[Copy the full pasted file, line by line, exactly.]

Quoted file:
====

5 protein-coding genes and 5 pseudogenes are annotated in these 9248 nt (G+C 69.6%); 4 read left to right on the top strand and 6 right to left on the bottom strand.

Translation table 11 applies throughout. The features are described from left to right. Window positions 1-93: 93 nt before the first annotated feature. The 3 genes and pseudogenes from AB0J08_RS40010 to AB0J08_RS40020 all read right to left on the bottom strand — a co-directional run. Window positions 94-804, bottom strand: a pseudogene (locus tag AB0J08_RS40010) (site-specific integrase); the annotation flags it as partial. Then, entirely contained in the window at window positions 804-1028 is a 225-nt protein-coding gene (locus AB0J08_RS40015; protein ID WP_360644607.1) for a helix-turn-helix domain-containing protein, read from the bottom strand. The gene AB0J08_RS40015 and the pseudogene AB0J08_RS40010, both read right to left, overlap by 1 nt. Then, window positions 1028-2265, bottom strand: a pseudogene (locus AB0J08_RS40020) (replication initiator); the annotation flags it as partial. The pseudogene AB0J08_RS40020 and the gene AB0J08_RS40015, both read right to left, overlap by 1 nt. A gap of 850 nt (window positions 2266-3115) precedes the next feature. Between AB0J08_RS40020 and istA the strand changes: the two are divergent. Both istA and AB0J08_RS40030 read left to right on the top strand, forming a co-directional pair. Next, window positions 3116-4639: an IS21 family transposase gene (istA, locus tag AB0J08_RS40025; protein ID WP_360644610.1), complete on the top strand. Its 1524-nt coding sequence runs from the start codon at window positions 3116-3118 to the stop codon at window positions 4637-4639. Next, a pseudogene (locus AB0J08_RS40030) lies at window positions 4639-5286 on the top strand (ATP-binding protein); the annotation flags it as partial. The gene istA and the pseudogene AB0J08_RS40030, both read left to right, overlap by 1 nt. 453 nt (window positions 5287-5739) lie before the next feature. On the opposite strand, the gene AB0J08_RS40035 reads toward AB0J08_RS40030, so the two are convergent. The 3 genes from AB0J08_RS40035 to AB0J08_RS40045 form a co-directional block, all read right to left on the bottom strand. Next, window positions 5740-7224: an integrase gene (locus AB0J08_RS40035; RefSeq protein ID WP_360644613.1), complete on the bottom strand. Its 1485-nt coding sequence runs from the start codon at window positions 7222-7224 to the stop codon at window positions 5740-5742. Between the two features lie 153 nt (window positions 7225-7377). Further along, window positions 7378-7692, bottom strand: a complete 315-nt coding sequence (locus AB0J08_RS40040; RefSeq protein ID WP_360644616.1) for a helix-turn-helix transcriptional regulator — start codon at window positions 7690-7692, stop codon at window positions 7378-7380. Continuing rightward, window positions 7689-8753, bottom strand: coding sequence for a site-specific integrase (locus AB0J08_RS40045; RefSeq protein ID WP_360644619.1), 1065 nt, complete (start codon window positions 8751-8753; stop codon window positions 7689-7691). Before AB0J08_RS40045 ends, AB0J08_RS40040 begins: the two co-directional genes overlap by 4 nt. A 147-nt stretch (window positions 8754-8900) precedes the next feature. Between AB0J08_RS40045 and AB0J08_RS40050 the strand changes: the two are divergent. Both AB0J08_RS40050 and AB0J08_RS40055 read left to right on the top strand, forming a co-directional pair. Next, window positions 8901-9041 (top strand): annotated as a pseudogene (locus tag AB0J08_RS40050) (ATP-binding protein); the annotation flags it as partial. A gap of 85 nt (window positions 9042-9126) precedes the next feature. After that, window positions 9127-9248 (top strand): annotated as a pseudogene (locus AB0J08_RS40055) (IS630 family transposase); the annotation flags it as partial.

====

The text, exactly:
5 protein-coding genes and 5 pseudogenes are annotated in these 9248 nt (G+C 69.6%); 4 read left to right on the top strand and 6 right to left on the bottom strand.

Translation table 11 applies throughout. The features are described from left to right. Window positions 1-93: 93 nt before the first annotated feature. The 3 genes and pseudogenes from AB0J08_RS40010 to AB0J08_RS40020 all read right to left on the bottom strand — a co-directional run. Window positions 94-804, bottom strand: a pseudogene (locus tag AB0J08_RS40010) (site-specific integrase); the annotation flags it as partial. Then, entirely contained in the window at window positions 804-1028 is a 225-nt protein-coding gene (locus AB0J08_RS40015; protein ID WP_360644607.1) for a helix-turn-helix domain-containing protein, read from the bottom strand. The gene AB0J08_RS40015 and the pseudogene AB0J08_RS40010, both read right to left, overlap by 1 nt. Then, window positions 1028-2265, bottom strand: a pseudogene (locus AB0J08_RS40020) (replication initiator); the annotation flags it as partial. The pseudogene AB0J08_RS40020 and the gene AB0J08_RS40015, both read right to left, overlap by 1 nt. A gap of 850 nt (window positions 2266-3115) precedes the next feature. Between AB0J08_RS40020 and istA the strand changes: the two are divergent. Both istA and AB0J08_RS40030 read left to right on the top strand, forming a co-directional pair. Next, window positions 3116-4639: an IS21 family transposase gene (istA, locus tag AB0J08_RS40025; protein ID WP_360644610.1), complete on the top strand. Its 1524-nt coding sequence runs from the start codon at window positions 3116-3118 to the stop codon at window positions 4637-4639. Next, a pseudogene (locus AB0J08_RS40030) lies at window positions 4639-5286 on the top strand (ATP-binding protein); the annotation flags it as partial. The gene istA and the pseudogene AB0J08_RS40030, both read left to right, overlap by 1 nt. 453 nt (window positions 5287-5739) lie before the next feature. On the opposite strand, the gene AB0J08_RS40035 reads toward AB0J08_RS40030, so the two are convergent. The 3 genes from AB0J08_RS40035 to AB0J08_RS40045 form a co-directional block, all read right to left on the bottom strand. Next, window positions 5740-7224: an integrase gene (locus AB0J08_RS40035; RefSeq protein ID WP_360644613.1), complete on the bottom strand. Its 1485-nt coding sequence runs from the start codon at window positions 7222-7224 to the stop codon at window positions 5740-5742. Between the two features lie 153 nt (window positions 7225-7377). Further along, window positions 7378-7692, bottom strand: a complete 315-nt coding sequence (locus AB0J08_RS40040; RefSeq protein ID WP_360644616.1) for a helix-turn-helix transcriptional regulator — start codon at window positions 7690-7692, stop codon at window positions 7378-7380. Continuing rightward, window positions 7689-8753, bottom strand: coding sequence for a site-specific integrase (locus AB0J08_RS40045; RefSeq protein ID WP_360644619.1), 1065 nt, complete (start codon window positions 8751-8753; stop codon window positions 7689-7691). Before AB0J08_RS40045 ends, AB0J08_RS40040 begins: the two co-directional genes overlap by 4 nt. A 147-nt stretch (window positions 8754-8900) precedes the next feature. Between AB0J08_RS40045 and AB0J08_RS40050 the strand changes: the two are divergent. Both AB0J08_RS40050 and AB0J08_RS40055 read left to right on the top strand, forming a co-directional pair. Next, window positions 8901-9041 (top strand): annotated as a pseudogene (locus tag AB0J08_RS40050) (ATP-binding protein); the annotation flags it as partial. A gap of 85 nt (window positions 9042-9126) precedes the next feature. After that, window positions 9127-9248 (top strand): annotated as a pseudogene (locus AB0J08_RS40055) (IS630 family transposase); the annotation flags it as partial.